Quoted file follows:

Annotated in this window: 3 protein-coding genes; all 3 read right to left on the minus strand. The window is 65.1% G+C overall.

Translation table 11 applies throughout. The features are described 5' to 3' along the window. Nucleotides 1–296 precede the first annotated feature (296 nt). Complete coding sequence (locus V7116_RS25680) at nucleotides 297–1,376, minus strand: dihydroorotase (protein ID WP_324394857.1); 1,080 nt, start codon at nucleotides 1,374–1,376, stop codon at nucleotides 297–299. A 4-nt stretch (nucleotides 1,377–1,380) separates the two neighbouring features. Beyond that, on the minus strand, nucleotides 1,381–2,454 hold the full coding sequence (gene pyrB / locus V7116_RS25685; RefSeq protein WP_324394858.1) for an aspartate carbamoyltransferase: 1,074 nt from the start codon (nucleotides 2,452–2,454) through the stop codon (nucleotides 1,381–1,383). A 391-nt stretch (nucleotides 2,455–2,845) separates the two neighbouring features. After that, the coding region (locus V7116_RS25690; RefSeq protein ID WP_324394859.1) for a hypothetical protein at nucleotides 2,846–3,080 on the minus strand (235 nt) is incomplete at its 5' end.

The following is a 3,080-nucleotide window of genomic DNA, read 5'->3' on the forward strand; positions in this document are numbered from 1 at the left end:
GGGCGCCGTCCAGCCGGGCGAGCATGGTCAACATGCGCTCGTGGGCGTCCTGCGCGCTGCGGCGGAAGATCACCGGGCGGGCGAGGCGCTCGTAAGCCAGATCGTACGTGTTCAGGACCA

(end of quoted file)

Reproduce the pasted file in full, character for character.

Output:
Annotated in this window: 3 protein-coding genes; all 3 read right to left on the minus strand. The window is 65.1% G+C overall.

Translation table 11 applies throughout. The features are described 5' to 3' along the window. Nucleotides 1–296 precede the first annotated feature (296 nt). Complete coding sequence (locus V7116_RS25680) at nucleotides 297–1,376, minus strand: dihydroorotase (protein ID WP_324394857.1); 1,080 nt, start codon at nucleotides 1,374–1,376, stop codon at nucleotides 297–299. A 4-nt stretch (nucleotides 1,377–1,380) separates the two neighbouring features. Beyond that, on the minus strand, nucleotides 1,381–2,454 hold the full coding sequence (gene pyrB / locus V7116_RS25685; RefSeq protein WP_324394858.1) for an aspartate carbamoyltransferase: 1,074 nt from the start codon (nucleotides 2,452–2,454) through the stop codon (nucleotides 1,381–1,383). A 391-nt stretch (nucleotides 2,455–2,845) separates the two neighbouring features. After that, the coding region (locus V7116_RS25690; RefSeq protein ID WP_324394859.1) for a hypothetical protein at nucleotides 2,846–3,080 on the minus strand (235 nt) is incomplete at its 5' end.

The following is a 3,080-nucleotide window of genomic DNA, read 5'->3' on the forward strand; positions in this document are numbered from 1 at the left end:
GGGCGCCGTCCAGCCGGGCGAGCATGGTCAACATGCGCTCGTGGGCGTCCTGCGCGCTGCGGCGGAAGATCACCGGGCGGGCGAGGCGCTCGTAAGCCAGATCGTACGTGTTCAGGACCA